We can’t have houses and hidden enclosures and people at Chelsea and I have never seen a football. I wonder if the new generation of Chelsea gardeners will make things different? If a show garden occupied two adjacent plots then we could immediately walk through it and penetrate it. If a raised viewing platform were made then there could be secret enclosure. Soft gardens is good. It is where I am at ease. Young designers! In particular I call to the twentysomething brothers , Harry and David Rich because I loved their evocation of their native Wales in 2013 (not a show garden) and this year they created a naturalistic homage to the night sky. Well, I failed to notice the night sky but the naturalistic planting was refined. In twenty years they will be the age of Luciano Giubbilei (Chelsea’s adopted Italian) who won gold medal and best show garden. Two not very surprising Chelsea awards but don’t go away Rich brothers. In 30 years the age of Cleve West who produced the boring show sponsor’s garden. Boring because every year there is a garden like this “Paradise” garden. Dear Cleve please note that if a garden is called Paradise that is what I expect to see. I just saw a dry garden with a stone fountain at the centre. The other young designer is Hugo Bugg who for The Royal Bank of Canada created one of the few gardens that contained excitement. He bravely changed levels and built elevated walkways and seating areas with a lot of water. I liked his geometry which was not very soft but the provision of ways of human movement (although not permitted) is very soft and human.
Luciano’s garden was soft through its contemplative planting and there was enough evidence that when the crowds went home the atmosphere would come out to play. The Rich brothers were soft and naturalistic and for the rest there was the softness of easy to interpret similarity. Similarity for me suggests another future line for Chelsea. Why not make the show gardens a competition?
They are all the same size. If the designers ,who access the same plant material (supplied by Crocus), had a similar budget and a theme to interpret then I am convinced that the resulting gardens would look more different than they do now!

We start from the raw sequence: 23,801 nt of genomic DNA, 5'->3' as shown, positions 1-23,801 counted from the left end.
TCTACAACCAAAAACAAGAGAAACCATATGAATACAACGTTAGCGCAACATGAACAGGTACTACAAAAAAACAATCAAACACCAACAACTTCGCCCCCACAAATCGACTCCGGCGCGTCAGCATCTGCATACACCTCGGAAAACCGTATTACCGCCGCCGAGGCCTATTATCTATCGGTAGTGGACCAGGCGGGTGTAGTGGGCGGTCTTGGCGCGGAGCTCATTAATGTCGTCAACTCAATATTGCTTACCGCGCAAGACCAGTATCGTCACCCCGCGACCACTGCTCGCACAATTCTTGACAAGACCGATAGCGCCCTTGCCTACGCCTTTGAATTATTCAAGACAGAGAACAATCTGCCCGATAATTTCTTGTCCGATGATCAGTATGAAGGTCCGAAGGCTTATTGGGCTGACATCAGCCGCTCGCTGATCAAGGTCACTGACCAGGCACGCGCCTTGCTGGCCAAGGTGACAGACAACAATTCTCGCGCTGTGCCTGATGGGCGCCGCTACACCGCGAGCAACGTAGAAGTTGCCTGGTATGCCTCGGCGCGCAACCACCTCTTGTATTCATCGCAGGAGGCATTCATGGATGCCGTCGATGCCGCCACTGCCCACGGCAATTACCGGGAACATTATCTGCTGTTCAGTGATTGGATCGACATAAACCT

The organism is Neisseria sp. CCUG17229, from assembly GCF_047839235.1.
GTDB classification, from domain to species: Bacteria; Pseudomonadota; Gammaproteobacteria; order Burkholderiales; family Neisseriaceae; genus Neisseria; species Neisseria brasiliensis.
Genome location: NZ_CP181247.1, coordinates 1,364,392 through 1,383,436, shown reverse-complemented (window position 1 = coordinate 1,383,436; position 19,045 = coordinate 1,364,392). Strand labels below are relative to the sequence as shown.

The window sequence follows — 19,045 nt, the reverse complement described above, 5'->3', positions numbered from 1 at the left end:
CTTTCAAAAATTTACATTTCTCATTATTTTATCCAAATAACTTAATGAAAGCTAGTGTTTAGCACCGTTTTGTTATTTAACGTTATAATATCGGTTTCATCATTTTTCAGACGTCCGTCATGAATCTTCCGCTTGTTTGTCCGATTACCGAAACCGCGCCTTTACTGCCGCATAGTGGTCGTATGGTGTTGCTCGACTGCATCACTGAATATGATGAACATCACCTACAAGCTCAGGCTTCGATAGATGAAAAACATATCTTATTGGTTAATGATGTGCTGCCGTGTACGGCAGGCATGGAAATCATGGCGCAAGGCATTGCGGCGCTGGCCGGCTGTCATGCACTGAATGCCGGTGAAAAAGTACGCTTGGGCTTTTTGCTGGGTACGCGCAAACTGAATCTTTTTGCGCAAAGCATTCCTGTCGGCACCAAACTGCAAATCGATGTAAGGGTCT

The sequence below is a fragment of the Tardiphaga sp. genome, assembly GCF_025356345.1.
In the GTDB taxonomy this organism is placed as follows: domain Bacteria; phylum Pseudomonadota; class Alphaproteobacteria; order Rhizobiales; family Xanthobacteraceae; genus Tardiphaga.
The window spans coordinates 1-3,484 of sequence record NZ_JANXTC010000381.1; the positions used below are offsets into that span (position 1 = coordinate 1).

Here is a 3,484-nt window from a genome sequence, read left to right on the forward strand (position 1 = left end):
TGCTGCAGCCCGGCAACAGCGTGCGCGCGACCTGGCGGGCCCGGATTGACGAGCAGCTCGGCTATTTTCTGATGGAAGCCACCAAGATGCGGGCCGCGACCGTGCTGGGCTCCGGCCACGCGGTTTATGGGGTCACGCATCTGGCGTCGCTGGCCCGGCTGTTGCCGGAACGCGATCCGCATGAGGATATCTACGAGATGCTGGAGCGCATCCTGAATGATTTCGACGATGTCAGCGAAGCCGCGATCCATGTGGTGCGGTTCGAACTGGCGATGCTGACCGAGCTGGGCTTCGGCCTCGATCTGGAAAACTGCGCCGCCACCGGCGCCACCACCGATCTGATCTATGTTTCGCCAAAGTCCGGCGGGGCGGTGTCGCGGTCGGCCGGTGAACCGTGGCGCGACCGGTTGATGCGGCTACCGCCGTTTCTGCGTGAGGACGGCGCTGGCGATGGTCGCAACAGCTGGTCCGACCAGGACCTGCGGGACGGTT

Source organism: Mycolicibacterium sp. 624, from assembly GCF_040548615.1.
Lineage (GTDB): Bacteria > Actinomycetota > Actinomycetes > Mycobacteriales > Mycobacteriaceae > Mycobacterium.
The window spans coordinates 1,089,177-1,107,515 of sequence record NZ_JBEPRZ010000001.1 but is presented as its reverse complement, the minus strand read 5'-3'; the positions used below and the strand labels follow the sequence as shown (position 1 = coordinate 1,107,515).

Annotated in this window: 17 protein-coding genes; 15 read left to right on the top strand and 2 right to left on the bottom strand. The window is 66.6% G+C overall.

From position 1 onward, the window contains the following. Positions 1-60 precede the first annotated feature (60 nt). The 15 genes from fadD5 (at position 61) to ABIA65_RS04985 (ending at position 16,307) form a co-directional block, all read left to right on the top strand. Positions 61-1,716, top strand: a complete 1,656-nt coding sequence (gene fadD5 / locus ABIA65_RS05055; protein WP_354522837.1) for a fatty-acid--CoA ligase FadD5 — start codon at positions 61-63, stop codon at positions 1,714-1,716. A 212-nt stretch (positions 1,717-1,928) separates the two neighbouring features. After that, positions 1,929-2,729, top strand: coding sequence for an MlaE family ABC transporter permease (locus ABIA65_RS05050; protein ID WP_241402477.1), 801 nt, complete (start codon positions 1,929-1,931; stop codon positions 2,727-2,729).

The show gardens I saw follow the same pattern every year. They are vitrines of condensed garden making on view from two sides. Like plant acquariums which I believe are called terrariums. They are not “gardens” as in real gardens but they are designed gardens, contain gardened material and are made by garden designers. Like pictures at an exhibition in three dimensions- which I would call sculpture – they fill a gallery (the Flower Show in the grounds; actually football grounds , of the Royal Hospital). They attract enormous crowds (180,000) and the design apart are variations on late spring gardening meeting the promise of early summer.
I saw everything familiar and expected at Chelsea. The English gardening tradition has produced another crop of roses, alliums, lupins and delphiniums. I saw some “beginner” Chelsea designers (a new person in English is a “newby”) in their twenties adding an important note to the cv. This could change the direction of the Chelsea soap. The big designers don’t need to be here but could be invited as guest designers. This is not after all a design show but a flower show. Horticulture is top. To the new designers I wish good luck. Useful in a soap. How they handle and maintain the Chelsea tradition is important. We wave bye bye to conceptual and vertical gardens. They are not part of the tradition. I welcome new hands and ideas to make good horticultural gardens that I will want to see in the future. Safe hands for the next 100 years of the RHS Chelsea Flower Show!

Luciano Giubbilei a Garden of contemplation

Hugo Bugg (age 27) theme for managing storm water via geometry

Hugo Bugg

Hugo Bugg

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Giardini in viaggio Laura Pirovano